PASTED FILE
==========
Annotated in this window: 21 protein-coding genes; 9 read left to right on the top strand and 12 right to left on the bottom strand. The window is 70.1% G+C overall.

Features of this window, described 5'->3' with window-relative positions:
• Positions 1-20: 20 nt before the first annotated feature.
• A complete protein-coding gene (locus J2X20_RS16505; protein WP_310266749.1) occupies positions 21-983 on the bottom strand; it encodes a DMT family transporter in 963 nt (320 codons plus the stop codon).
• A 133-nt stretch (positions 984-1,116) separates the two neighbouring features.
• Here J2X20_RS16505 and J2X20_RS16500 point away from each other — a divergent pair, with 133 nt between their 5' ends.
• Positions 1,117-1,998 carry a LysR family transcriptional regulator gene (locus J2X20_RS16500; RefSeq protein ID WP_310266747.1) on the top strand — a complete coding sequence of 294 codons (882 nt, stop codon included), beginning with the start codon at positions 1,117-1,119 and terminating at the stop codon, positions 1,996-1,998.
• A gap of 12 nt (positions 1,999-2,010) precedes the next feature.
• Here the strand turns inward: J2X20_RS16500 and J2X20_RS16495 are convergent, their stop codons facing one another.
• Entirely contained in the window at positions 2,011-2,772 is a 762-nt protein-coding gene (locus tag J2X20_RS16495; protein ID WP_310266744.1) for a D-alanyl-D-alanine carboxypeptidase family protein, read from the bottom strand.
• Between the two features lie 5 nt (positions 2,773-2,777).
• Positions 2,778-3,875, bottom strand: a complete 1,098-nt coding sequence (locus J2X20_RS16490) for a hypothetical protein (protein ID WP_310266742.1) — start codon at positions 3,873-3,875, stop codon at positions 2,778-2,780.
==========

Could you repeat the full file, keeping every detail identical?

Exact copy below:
Annotated in this window: 21 protein-coding genes; 9 read left to right on the top strand and 12 right to left on the bottom strand. The window is 70.1% G+C overall.

Features of this window, described 5'->3' with window-relative positions:
• Positions 1-20: 20 nt before the first annotated feature.
• A complete protein-coding gene (locus J2X20_RS16505; protein WP_310266749.1) occupies positions 21-983 on the bottom strand; it encodes a DMT family transporter in 963 nt (320 codons plus the stop codon).
• A 133-nt stretch (positions 984-1,116) separates the two neighbouring features.
• Here J2X20_RS16505 and J2X20_RS16500 point away from each other — a divergent pair, with 133 nt between their 5' ends.
• Positions 1,117-1,998 carry a LysR family transcriptional regulator gene (locus J2X20_RS16500; RefSeq protein ID WP_310266747.1) on the top strand — a complete coding sequence of 294 codons (882 nt, stop codon included), beginning with the start codon at positions 1,117-1,119 and terminating at the stop codon, positions 1,996-1,998.
• A gap of 12 nt (positions 1,999-2,010) precedes the next feature.
• Here the strand turns inward: J2X20_RS16500 and J2X20_RS16495 are convergent, their stop codons facing one another.
• Entirely contained in the window at positions 2,011-2,772 is a 762-nt protein-coding gene (locus tag J2X20_RS16495; protein ID WP_310266744.1) for a D-alanyl-D-alanine carboxypeptidase family protein, read from the bottom strand.
• Between the two features lie 5 nt (positions 2,773-2,777).
• Positions 2,778-3,875, bottom strand: a complete 1,098-nt coding sequence (locus J2X20_RS16490) for a hypothetical protein (protein ID WP_310266742.1) — start codon at positions 3,873-3,875, stop codon at positions 2,778-2,780.